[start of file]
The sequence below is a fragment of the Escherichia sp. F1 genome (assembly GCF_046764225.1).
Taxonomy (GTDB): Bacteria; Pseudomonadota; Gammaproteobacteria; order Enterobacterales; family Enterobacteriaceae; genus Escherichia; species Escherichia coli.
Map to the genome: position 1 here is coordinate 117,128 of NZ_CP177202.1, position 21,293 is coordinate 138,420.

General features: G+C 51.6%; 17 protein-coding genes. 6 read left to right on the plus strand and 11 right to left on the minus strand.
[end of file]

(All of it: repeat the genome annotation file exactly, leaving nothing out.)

The sequence below is a fragment of the Escherichia sp. F1 genome (assembly GCF_046764225.1).
Taxonomy (GTDB): Bacteria; Pseudomonadota; Gammaproteobacteria; order Enterobacterales; family Enterobacteriaceae; genus Escherichia; species Escherichia coli.
Map to the genome: position 1 here is coordinate 117,128 of NZ_CP177202.1, position 21,293 is coordinate 138,420.

General features: G+C 51.6%; 17 protein-coding genes. 6 read left to right on the plus strand and 11 right to left on the minus strand.